Google said it had no choice but to block a political video in Brazil, after it lost a court appeal.
"We are deeply disappointed that we have never had the full opportunity to argue in court that these were legitimate free speech videos and should remain available in Brazil," said Fabio Coelho, country director of Google Brazil in a statement on Thursday.
A user who published one of the two controversial videos has now removed it and closed the account, showing "just what a chilling effect these episodes can have on free speech", Coelho added.
A warrant for the arrest of Coelho was issued by a court in the state of Mato Grosso do Sul for not obeying its order, while Google was waiting for an appeal to be heard. Coelho was also detained by police on Wednesday though the officials said that the arrest was only temporary as the crime had a "low potential to offend." Coelho would be released after he agrees in writing to appear in court, according to a police statement on Wednesday.
Google has maintained that it will block access to videos in countries where it is notified that a video is illegal and where the Internet company has launched YouTube locally. The company for this reason blocked earlier this month a controversial anti-Islam movie trailer in countries like India, Indonesia, Malaysia, and Saudi Arabia, where it has local versions of the video-sharing site, but not in Pakistan or Bangladesh.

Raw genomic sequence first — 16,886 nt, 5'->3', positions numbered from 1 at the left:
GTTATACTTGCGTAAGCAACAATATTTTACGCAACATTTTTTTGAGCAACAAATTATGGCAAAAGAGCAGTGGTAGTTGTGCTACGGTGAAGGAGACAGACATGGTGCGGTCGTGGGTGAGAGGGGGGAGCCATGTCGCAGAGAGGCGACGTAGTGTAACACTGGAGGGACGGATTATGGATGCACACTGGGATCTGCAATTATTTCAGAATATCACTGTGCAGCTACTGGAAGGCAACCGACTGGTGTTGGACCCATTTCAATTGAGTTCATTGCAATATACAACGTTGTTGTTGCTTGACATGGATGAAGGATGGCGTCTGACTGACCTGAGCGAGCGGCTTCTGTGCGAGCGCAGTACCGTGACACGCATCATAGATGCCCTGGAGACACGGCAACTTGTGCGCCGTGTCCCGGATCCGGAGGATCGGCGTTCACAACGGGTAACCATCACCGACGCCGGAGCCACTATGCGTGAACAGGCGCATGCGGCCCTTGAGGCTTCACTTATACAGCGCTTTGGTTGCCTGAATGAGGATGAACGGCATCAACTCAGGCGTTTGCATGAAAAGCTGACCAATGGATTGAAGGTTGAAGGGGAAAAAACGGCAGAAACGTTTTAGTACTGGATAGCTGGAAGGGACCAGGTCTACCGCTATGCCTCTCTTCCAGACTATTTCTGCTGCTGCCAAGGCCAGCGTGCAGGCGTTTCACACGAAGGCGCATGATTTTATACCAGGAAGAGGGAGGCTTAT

It however also blocked the video in Egypt and Libya citing the very sensitive situations in the two countries.
The U.S. ambassador to Libya, Chris Stevens, and three other Americans were killed earlier this month when a U.S. consulate in Benghazi, Libya, was stormed by gunmen. U.S. embassies and consulates in some countries like Egypt, Yemen, Pakistan and Indonesia were also targeted in the protests against the trailer.
If a video is illegal in a particular country, and the company has a local version of the service, as in Brazil, Google will restrict access to it after receiving a valid court order or government complaint, Coelho said in the statement for which a translation in English was provided.
During an election season, it is usual for Google to receive court orders for the removal of videos that are critical of political candidates, and it has appealed on requests that it does not believe are valid, Coelho said.
In December last year, Google received an electoral court order in Brazil that resulted in the removal of four profiles from its Orkut social networking site for content related to political campaigns, the company said in its Transparency Report. Government requests for content removal are high in Brazil relative to other countries partly because of the popularity of Orkut in the country, Google said.
[Loek Essers in Amsterdam contributed to this report]